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Integrating Youth Services

Resource type: News

Stanford Social Innovation Review | [ View Original Source (opens in new window) ]

By Sam Scott.  Al and Marshae Rivera keep their home stocked with candy—all the better to stop their kids from venturing out to buy some themselves. No one knows better than they do that in East Oakland, Calif., even short trips can turn violent. Their seventh-grade son was playing football outside this spring when drive-by gunfire ripped through the game from two directions, injuring several people.

For the 12-year-old, it was the latest in a series of traumas he’s experienced growing up on some of the San Francisco Bay Area’s meanest streets. As a child, he learned from a passerby that his uncle had just been killed in a triple murder. He’s seen a dead body on the sidewalk. And two days before bullets went flying into his football game, a family friend was shot riding the bus.

His parents do what they can to keep him safe. They recently moved out of the public housing projects. They bar him from hanging out with kids showing signs of gang affiliation. And each summer, they send him to his grandmother’s in Arizona, far away—they hope—from the dangers of so much idle time. But they’re waging a war on multiple fronts. The Riveras not only are trying to keep their son safe from gang shootings, they’re also trying to keep him away from gang membership in an area where joining is often more the rule than the exception. So when the couple learned that their son’s school was offering a Saturday class that took the gang issue by the horns, they enrolled him. The History of Gangs engaged young Rivera in discussions about the socioeconomic realities of crime. And crucially for the Riveras, the class took their son on nearly a dozen field trips to San Quentin State Prison, to hear from inmates who learned their lessons too late. The couple can’t speak highly enough of Art Mola, the class’s leader. “Art is able to see things here that we can’t see at home,” Al Rivera says.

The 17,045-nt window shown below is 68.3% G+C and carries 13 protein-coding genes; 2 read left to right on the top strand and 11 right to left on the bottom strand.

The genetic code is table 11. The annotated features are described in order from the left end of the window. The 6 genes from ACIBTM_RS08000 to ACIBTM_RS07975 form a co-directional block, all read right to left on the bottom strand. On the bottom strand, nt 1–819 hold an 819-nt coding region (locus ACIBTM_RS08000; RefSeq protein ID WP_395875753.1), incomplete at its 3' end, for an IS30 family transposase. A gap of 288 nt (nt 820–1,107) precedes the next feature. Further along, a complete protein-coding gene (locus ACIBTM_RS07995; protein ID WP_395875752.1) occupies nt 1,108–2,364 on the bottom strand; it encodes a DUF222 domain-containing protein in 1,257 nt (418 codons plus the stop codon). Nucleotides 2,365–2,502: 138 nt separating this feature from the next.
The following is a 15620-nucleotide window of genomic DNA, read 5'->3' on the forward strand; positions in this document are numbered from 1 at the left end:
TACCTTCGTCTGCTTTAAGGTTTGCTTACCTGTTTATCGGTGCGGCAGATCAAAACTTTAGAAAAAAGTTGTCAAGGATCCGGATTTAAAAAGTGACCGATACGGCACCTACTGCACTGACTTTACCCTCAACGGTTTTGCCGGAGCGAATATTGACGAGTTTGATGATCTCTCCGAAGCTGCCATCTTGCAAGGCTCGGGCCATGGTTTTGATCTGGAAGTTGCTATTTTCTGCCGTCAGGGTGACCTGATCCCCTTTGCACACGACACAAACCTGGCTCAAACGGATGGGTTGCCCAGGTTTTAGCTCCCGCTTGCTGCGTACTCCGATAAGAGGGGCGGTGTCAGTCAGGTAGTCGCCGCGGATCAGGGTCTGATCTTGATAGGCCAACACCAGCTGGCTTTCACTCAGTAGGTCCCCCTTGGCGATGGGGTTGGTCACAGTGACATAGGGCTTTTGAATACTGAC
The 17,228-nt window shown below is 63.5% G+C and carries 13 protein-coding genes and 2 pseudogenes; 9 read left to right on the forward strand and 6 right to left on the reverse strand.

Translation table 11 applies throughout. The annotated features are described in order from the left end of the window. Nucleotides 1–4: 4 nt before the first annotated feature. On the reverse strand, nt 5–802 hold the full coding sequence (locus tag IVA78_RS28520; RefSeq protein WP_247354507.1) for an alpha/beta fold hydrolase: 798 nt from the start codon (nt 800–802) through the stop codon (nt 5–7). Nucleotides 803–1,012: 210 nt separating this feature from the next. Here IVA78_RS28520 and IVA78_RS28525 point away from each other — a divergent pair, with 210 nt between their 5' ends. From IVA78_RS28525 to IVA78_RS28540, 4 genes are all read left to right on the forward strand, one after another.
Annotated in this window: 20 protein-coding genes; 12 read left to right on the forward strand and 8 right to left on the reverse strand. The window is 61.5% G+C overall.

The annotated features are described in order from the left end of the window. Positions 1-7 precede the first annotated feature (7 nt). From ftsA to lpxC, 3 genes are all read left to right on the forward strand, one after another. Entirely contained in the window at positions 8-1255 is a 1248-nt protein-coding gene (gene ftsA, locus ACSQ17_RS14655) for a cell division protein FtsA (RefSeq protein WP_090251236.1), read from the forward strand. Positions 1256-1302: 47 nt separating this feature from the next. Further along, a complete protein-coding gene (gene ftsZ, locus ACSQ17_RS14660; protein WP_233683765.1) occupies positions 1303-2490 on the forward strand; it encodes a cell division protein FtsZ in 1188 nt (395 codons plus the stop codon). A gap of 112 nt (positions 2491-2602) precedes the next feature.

The gang class is not on standard school curricula. It’s the result of the Safe Passages/Youth Ventures Joint Powers Authority, an innovative collaboration founded in 2006 to focus youth agencies from Alameda County, the city of Oakland, and the Oakland Unified School District behind a common cause—changing the way public systems work for children in areas blighted by violence and poverty.

Historically, the joint powers authority model that Safe Passages/ Youth Ventures follows has been used to manage complex transportation and infrastructure projects involving multiple government agencies. But Safe Passages’ CEO, Josefina Alvarado-Mena, an attorney and a veteran of the Oakland public schools, believed it could be just as effective to deliver social services, since the issues facing low-income youth in a city like Oakland are just as complex and involve just as many governmental agencies.


In the early 1990s, the prevailing approach to interagency cooperation in Alameda County was to convene a big meeting where participants took turns saying what they were doing to address youth concerns, recalls David Kears, Safe Passages’ chairman and the county’s former health care services director. Then they’d adjourn with a promise to have another big meeting. The shortcomings of the approach were obvious. Youth service professionals were fighting problems that extended beyond the boundaries of any one agency, but they paid only lip service to the idea of tackling them together. One agency might ask what they could do for another, Kears says. They rarely asked what they could do with them.